57. Owens, John N.; Molder, Marje. 1984. The reproductive cycles of western and mountain hemlock. Victoria, BC: Ministry of Forests, Information Services Branch. 32 p. 
58. Parker, Tracey; Johnson, Frederic D.. 1988. Seed and vegetative regeneration of western redcedar in the northern Rocky Mountains. In: Smith, N.J., ed. Western red cedar--does it have a future? Conference Proceedings; [Date of conference unknown]; [Location of conference unknown]. [Place of publication unknown]. Conference Proceedings, University of British Columbia, Faculty of Forestry: 122-130. 
59. Parminter, John. 1983. Fire history and fire ecology in the Prince Rupert Forest region. In: Trowbridge, R. L.; Macadam, A., eds. Prescribed fire--forest soils: Symposium proceedings; 1982 March 2-3; Smithers, BC. Land Management Report Number 16. Victoria, BC: Province of British Columbia, Ministry of Forests: 1-35. 
60. Peterson, David L. 1984. Predicting fire-caused mortality in four northern rocky mountain conifers. In: Society of American Foresters, compilers. New forests for a changing world; 1983 October 16 - October 20; Portland. SAF Publication 84-03. Bethesda, MD: Society of American Foresters: 276-280. 
61. Pfister, Robert D.; Kovalchik, Bernard L.; Arno, Stephen F.; Presby, Richard C. 1977. Forest habitat types of Montana. Gen. Tech. Rep. INT-34. Ogden, UT: U.S. Department of Agriculture, Forest Service, Intermountain Forest and Range Experiment Station. 174 p. 
62. Raunkiaer, C. 1934. The life forms of plants and statistical plant geography. Oxford: Clarendon Press. 632 p. 
63. Rice, Elroy L. 1974. Allelopathy. New York: Academic Press, Inc. 353 p. 
64. Robinson, D. J. 1958. Forestry and wildlife relationship on Vancouver Island. Forestry Chronicle. 34: 31-36. 
65. Ryan, Kevin C. 1990. Predicting prescribed fire effects on trees in the Interior West. In: Alexander, M. E.; Bisgrove, G. F., technical coordinators. The art and science of fire management: Proceedings, 1st Interior West Fire Council annual meeting and workshop; 1988 October 24-27; Kananaskis Village, AB. Information Rep. NOR-X-309. Edmonton, AB: Forestry Canada, Northwest Region, Northern Forestry Centre: 148-162. 
66. Ryan, Kevin C.; Reinhardt, Elizabeth D. 1988. Predicting postfire mortality of seven western conifers. Canadian Journal of Forest Research. 18: 1291-1297.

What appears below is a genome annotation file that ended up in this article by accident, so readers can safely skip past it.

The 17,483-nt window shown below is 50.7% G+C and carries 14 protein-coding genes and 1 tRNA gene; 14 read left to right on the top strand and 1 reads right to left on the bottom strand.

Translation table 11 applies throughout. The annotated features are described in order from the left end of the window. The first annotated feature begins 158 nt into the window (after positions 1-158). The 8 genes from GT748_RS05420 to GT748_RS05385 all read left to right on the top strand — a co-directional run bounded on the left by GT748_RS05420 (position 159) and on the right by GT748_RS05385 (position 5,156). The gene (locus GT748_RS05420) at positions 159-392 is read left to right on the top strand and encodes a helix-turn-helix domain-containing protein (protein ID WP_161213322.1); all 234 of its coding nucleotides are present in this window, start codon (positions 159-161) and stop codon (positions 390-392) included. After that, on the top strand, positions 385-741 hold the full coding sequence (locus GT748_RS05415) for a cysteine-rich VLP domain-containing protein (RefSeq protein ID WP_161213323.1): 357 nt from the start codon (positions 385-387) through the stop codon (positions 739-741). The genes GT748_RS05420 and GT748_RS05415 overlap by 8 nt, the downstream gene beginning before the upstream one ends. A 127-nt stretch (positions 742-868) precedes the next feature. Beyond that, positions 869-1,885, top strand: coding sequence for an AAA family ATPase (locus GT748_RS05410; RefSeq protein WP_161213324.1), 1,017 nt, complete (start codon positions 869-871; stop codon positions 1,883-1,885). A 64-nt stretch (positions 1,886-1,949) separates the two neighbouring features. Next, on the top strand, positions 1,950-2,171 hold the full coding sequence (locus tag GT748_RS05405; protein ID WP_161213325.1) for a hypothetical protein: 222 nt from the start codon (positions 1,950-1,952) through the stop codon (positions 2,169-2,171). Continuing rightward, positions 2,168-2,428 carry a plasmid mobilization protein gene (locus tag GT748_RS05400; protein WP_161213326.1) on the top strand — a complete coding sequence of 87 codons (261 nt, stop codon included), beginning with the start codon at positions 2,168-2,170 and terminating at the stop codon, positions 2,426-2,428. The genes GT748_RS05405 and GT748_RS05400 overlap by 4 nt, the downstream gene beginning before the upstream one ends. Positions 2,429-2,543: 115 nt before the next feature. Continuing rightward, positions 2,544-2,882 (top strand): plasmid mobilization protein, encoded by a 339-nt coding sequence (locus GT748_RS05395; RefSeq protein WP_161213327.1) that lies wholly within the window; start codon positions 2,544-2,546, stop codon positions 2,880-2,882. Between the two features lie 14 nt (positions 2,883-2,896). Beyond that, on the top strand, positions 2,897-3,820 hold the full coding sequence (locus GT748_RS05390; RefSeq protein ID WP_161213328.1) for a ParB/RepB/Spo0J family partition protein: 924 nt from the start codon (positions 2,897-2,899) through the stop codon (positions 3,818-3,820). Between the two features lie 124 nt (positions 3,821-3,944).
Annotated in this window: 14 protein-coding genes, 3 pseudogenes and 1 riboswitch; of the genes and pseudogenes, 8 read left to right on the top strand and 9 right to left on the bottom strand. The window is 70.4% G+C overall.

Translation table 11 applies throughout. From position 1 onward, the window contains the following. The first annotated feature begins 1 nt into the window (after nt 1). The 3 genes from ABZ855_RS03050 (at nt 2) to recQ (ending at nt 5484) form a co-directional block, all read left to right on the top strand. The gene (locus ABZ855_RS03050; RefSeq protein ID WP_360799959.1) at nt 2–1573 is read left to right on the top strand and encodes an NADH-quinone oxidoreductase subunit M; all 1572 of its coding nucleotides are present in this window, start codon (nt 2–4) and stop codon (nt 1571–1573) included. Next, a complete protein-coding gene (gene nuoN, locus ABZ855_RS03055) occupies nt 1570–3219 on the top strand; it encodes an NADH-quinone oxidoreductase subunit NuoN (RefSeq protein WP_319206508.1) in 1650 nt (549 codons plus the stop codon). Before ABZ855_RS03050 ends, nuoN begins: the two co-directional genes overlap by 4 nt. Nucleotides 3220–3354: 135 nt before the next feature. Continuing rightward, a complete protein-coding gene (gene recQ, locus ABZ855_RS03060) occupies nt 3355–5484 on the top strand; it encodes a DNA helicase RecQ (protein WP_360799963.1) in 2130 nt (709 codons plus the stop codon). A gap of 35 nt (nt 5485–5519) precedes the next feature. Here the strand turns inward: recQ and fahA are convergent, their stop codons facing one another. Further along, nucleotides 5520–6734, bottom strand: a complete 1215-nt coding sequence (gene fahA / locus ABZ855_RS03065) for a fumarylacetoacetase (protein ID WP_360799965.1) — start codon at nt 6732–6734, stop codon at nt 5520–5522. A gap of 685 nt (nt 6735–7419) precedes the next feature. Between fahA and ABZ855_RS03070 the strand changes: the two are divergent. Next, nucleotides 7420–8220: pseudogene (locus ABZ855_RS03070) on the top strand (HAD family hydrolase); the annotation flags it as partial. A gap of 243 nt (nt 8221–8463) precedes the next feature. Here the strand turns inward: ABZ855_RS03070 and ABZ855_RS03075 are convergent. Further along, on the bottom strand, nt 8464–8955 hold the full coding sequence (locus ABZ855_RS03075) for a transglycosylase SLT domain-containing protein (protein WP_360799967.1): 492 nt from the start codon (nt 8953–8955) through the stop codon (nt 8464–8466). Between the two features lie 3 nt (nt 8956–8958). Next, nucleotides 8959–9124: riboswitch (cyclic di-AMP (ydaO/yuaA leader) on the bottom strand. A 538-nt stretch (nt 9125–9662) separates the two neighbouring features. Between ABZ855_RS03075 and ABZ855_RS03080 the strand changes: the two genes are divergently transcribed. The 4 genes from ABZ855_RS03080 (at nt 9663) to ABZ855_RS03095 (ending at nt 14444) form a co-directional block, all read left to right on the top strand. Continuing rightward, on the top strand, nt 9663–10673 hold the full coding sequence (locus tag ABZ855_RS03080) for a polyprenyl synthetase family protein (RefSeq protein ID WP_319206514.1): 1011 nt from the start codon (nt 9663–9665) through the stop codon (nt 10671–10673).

67. Schmidt, Wyman C.; Lotan, James E. 1980. Phenology of common forest flora of the northern Rockies--1928 to 1937. Res. Pap. INT-259. Ogden, UT: U.S. Department of Agriculture, Forest Service, Intermountain Forest and Range Experiment Station. 20 p. 
68. Schmidt, Wyman C.; Larson, Milo. 1989. Silviculture of western inland conifers. In: Burns, Russell M., compiler. The scientific basis for silvicultural and management decisions in the National Forest System. Gen. Tech. Rep. WO-55. Washington, DC: U.S. Department of Agriculture, Forest Service: 40-58. 
69. Schopmeyer, C. S. 1974. Thuja L. Arborvitae. In: Schopmeyer, C. S., ed. Seeds of woody plants in the United States. Agriculture Handbook No. 450. Washington: U. S. Department of Agriculture, Forest Service: 805-809. 
70. Spalt, Karl W.; Reifsnyder, William E. 1962. Bark characteristics and fire resistance: a literature survey. Occas. Paper 193. New Orleans, LA: U.S. Department of Agriculture, Forest Service, Southern Forest Experiment Station. 19 p. In cooperation with: Yale University, School of Forestry. 
71. Tarrant, Robert F.; Isaac, Leo A.; Chandler, Robert F., Jr. 1951. Observations on litter fall and foliage nutrient content of some Pacific northwest tree species. Journal of Forestry. 49: 914-915. 
72. Trout, Lester C.; Leege, Thomas A. 1971. Are the northern Idaho elk herds doomed? Idaho Wildlife Review. Nov-Dec: 3-6. 
73. Turner, David P. 1985. Successional relationships and a comparison of biological characteristics among six northwestern conifers. Bulletin of the Torrey Botanical Club. 112(4): 421-428. 
74. Parker, Johnson. 1952. Environment and forest distribution of the Palouse Range in northern Idaho. Ecology. 33(4): 451-461. 
75. Turner, David P.; Franz, Eldon H. 1986. The influence of canopy dominants on understory vegetation patterns in an old-growth cedar-hemlock forest. The American Midland Naturalist. 116(2): 387-393. 
76. Turner, Nancy J. 1988. Ethnobotany of coniferous trees in Thompson and Lillooet Interior Salish of British Columbia. Economic Botany. 42(2): 177-194. 
77. U.S. Department of Agriculture, Forest Service, Division of Timber Management, Region 1. 1970. Reference material: Daubenmire habitat types. Unpublished report on file at: U.S. Department of Agriculture, Forest Service, Intermountain Research Station, Fire Sciences Laboratory, Missoula, MT. 17 p. [+ Appendices]. 
78. U.S. Department of Agriculture, Forest Service, Alaska Region. [n.d.]. Preliminary forest plant associations of the Stikine Area, Tongass National Forest. R10-TP-72. Portland, OR. 126 p. 
79. U.S. Department of Agriculture, Soil Conservation Service. 1982. National list of scientific plant names. Vol. 1. List of plant names. SCS-TP-159. Washington, DC. 416 p. 
80. Viereck, Leslie A.; Little, Elbert L., Jr. 1972. Alaska trees and shrubs. Agric. Handb. 410. Washington, DC: U.S. Department of Agriculture, Forest Service. 265 p. 
81. GEOMET, Incorporated. 1978. Impact of forestry burning upon air quality: A state-of-the-knowledge characterization in Washington and Oregon. EPA 910/9-78-052. Seattle, WA: U.S. Environmental Protection Agency, Region 10.43 p. 
82. Arno, Stephen F.; Davis, Dan H. 1980. Fire history of western redcedar/hemlock forests in northern Idaho. In: Stokes, Marvin A.; Dieterich, John H., technical coordinators. Proceedings of the fire history workshop; 1980 October 20-24; Tucson, AZ. Gen. Tech. Rep. RM-81. Fort Collins, CO: U.S. Department of Agriculture, Forest Service, Rocky Mountain Forest and Range Experiment Station: 21-26. 
FEIS Home Page